One of our awesome vets, Dr. Cecilia Cortina di Favria is now a certified Equine Acupuncturist (IVAS). To give you some additional treatment options for your horse, we will now be offering acupuncture services.
So what is Equine acupuncture?
Acupuncture involves the stimulation of precise occupants on the body and is part of one of the world’s oldest systems of medicine – Traditional Chinese Medicine. Equine Acupuncture has been in practice for a very long time. Legend has it that Equine Acupuncture was discovered in China when lame horse used in battle become sound after being hit by arrows at distinct points about 3000 years ago.
How does it work?
Acupuncture works by restoring the natural flow of energy, called Qi, throughout the body. According to Traditional Chinese Medicine theory, this energy travels along pathways, called meridians. There are hundreds of points along these pathways. Needles can be inserted, to correct the energy flow, and restore energy equilibrium, or homeostasis. Scientific research has explained the mechanisms of acupuncture: by blocking painful stimuli at the level of the spinal cord and influencing systematic and cerebral near-transmitters it stimulates the body’s own intrinsic healing.
Rather than focusing on a specific region or structure, the combination of acupuncture with traditional medicine provides an holistic approach to the treatment of the horse.
Acupuncture is a highly complex healing technique , which incorporates several interrelated techniques. Such as: needling (using a fine needle), acupuncture (fluid injection to provide continuous stimulation), electroacupuncture (uses low electrical current), moxibustion (uses heat generated by burning mugworth (Artemisia vulgarise), and laser.
When would the use of acupuncture be indicated? When not?
For several pathologies acupuncture can be the primary treatment, but works well in conjunction medical or surgical treatment. Acupuncture is used to treat a very wide variety of health promblems throughout all stages of equine life. Foe example, acupuncture is used during training programs to improve performance and reduce the risk of musulo-skeletal injuries. It can be used in any type of horse, from ponies to performance and race horses. It should not be used in the absence of a diagnosis done by a veterinarian. It is advised to avoid corticosteroid medication as they can reduce the effect of acupuncture and increase recovery time. In pregnancy there are restrictions on using some points.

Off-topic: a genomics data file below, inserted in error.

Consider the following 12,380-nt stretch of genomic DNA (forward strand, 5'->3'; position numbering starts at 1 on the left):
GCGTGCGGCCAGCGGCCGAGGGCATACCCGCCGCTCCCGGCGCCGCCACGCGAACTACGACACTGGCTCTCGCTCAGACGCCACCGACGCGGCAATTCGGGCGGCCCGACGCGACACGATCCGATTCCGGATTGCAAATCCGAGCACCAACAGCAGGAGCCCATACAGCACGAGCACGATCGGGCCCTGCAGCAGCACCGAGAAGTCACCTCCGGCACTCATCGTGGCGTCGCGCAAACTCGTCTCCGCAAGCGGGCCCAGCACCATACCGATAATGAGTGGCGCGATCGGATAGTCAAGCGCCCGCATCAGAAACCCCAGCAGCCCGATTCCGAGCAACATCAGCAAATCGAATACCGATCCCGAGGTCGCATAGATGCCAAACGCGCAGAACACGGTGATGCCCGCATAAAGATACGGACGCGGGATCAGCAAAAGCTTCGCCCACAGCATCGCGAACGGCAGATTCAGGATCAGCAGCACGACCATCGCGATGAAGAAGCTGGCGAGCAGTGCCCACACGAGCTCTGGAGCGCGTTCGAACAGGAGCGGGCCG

What will happen during the examination?
As with any examination, a thorough physical exam and thorough history of patient is mandatory. Each patient’s treatment is tailored to its specific needs, depending on the nature of the injury and the condition of the individual horse. Primary acupuncture points are selected based on the areas of pain while secondary points are identified to influence the underlying cause of the problem. Generally, fine acupuncture needles are left in place for about 20 minutes. Patients are generally treated once or twice per week for up to six weeks. Once the condition has resolved, treatments are only needed occasionally. The majority of horses are very comfortable with their treatment and will completely relax.
What will happen after the treatment?
Clinical improvement with acupouncture is not always immediate, as it takes time to stimulate the body’s own healing mechanism. As a general rule, if the condition is acute it responds rapidly, if the condition is chronic, it may take several treatments before clinical improvement is apparent. Many long-standing or chronic conditions will require weekly treatments initially, however, an appropriate treatment plan will be tailored to your horse’s specific needs. Some horses may get a little worse for about a day before improving and others will need several treatments before any changes is noted.
What Can acupuncture treat?
Acupuncture can provide relief to:
– Musculoskeletal Pathologies: Lameness, tendonitis, back pain & muscle tears.
– Neurological Problems: Neuropathies & facial paralysis.
– Respiratory Issues: Coughs, nasal and pumonary bleeders & nasal discharge.
– Gastrointestinal Difficulties: Poor appetite, ulcers, colic, post operative ileus.
– Reproductive Problems: Anestrus, irregular oestrus, urine pooling, endometritis, infertility, maintenance of pregnancy, libido problems in stallion.
– Eye Issues: Recurrent uveitis & corneal ulcer